When I discuss exfoliants I find it best to first to take a step back and understand what an exfoliant actually is to better understand the different types and the role they can play in your skin care routine.
Our skin is dynamic- it is constantly renewing itself. During this renewal process, ‘dead skin cells’, sebum or oil, and keratin, a protein from our skin, are accumulating at the surface. These naturally will shed or exfoliate on their own. However, it has been shown that sometimes they will linger and sometimes accumulate in our pores or on the surface of our skin. This can result in the potential for acne or just a ‘dull’ overall appearance of the skin.
Exfoliants are meant to help remove the accumulation of superficial skin cells, keratin and sebum from the skin to treat and prevent acne and give the skin a ‘glow’ by revealing the skin hiding behind this layer.
There are two types of exfoliants : physical or chemical.
Physical exfoliants are products that work by manually removing the excess by the abrasive or gritty quality. This can be through the addition of granules, sugar, seeds or nutshells to a cleanser or devices such as loofahs or brushes. The goal is to help shed or remove the buildup on our skin directly.
Chemical exfoliants are products that use ingredients such as alpha hydroxy acids, beta hydroxy acids, or enzymes to dissolve the fats or lipids in the superficial layers of skin to help shed these cells and the by-products of these cells such as keratin and sebum or oil.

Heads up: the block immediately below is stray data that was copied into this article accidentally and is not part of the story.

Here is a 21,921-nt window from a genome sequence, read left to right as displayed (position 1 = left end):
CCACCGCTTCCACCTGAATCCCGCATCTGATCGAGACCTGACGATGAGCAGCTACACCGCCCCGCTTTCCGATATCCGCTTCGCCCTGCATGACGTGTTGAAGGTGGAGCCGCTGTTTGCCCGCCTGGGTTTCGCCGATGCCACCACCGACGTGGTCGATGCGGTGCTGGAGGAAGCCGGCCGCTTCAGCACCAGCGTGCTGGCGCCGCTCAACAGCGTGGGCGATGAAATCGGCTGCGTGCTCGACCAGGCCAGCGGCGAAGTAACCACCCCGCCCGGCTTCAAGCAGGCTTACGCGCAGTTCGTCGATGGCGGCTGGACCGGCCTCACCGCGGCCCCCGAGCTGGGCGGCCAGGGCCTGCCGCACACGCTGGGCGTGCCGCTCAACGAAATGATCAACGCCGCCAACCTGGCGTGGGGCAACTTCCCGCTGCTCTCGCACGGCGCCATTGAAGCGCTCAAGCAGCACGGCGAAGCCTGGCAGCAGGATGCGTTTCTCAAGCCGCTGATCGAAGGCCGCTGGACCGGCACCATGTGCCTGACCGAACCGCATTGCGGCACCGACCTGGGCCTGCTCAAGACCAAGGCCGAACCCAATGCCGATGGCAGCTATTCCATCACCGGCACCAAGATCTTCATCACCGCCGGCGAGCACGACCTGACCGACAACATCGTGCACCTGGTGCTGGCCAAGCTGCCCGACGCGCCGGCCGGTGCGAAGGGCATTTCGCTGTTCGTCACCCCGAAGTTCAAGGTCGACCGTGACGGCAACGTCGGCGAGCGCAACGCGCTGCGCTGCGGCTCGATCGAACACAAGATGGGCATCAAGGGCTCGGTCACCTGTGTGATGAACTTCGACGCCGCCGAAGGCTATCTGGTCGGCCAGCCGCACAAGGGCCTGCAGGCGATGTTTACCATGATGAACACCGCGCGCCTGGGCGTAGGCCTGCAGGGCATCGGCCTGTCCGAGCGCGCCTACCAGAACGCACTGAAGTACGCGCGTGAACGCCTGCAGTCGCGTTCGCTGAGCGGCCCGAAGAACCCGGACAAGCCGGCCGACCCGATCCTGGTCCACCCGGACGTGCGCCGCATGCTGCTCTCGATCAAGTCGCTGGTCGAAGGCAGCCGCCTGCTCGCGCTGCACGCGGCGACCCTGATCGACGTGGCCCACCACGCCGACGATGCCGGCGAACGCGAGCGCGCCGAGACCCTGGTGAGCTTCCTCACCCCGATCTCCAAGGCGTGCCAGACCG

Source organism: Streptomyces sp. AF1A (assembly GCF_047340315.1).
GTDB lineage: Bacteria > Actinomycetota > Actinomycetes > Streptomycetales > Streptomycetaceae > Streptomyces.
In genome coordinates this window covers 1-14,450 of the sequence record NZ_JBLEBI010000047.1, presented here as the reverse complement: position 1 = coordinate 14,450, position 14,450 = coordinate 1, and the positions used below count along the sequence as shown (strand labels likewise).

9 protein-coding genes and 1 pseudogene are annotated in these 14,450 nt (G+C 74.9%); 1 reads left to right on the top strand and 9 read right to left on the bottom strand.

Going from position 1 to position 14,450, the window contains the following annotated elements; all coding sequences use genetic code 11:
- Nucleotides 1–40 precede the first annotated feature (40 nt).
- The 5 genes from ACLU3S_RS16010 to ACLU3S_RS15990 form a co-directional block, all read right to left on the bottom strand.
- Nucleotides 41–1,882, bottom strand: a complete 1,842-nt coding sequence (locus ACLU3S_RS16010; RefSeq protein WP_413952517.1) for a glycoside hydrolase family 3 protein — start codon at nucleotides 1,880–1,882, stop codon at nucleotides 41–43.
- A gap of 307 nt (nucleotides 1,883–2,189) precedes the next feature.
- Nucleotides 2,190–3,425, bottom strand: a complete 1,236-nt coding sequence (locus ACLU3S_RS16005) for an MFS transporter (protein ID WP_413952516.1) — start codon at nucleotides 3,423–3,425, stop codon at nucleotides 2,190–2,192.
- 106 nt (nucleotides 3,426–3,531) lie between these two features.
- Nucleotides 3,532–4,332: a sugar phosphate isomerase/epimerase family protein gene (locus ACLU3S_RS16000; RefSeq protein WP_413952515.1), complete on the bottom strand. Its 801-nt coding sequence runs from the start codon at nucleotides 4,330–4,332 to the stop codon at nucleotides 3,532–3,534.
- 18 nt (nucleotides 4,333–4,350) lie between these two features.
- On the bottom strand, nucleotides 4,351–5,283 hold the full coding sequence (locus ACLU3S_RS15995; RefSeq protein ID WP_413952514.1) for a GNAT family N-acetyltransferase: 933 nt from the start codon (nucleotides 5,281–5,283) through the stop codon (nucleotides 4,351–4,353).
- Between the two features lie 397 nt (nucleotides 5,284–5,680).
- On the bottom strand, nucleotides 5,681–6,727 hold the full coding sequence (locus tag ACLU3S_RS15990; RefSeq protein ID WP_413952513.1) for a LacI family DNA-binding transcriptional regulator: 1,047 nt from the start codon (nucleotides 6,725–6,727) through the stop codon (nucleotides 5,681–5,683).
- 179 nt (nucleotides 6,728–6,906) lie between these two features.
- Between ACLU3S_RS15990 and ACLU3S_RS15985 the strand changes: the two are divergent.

If you have oily or dull appearing skin then manual exfoliation may be a better way to go. I realize there are a lot of devices and loofahs and skin brushes on the market I’m not a fan of tools. The amount of bacteria that has been shown to build up in loofah sponges alone in studies is enough proof that these may not be a great idea- unless you are meticulous about constantly cleaning these in a bleach solution. I have had cases where patients have been so aggressive with facial scrubbing brushes and mechanical devices where they actually developed impetigo (an infection with staph bacteria) as a result. To get a simple wash, just use your hands. After all, once you have soap and water on them- they are clean! If you would like to use a gentle exfoliative then stick with ones that wash down the drain and are not reused. Sugar scrubs, apricot scrubs, etc. all work well for this purpose.
What about just soap and water? There is nothing wrong with just using soap and water on a daily basis to wash our skin. The detergent action of soap will also break down the oil and sebum that builds up on our skin. However, it likely will not alone remove any accumulated keratin and oil aggressively. These will naturally exfoliate over time. Think of an exfoliant as a way to get a bit more of a glow or shed some of this excess keratin faster.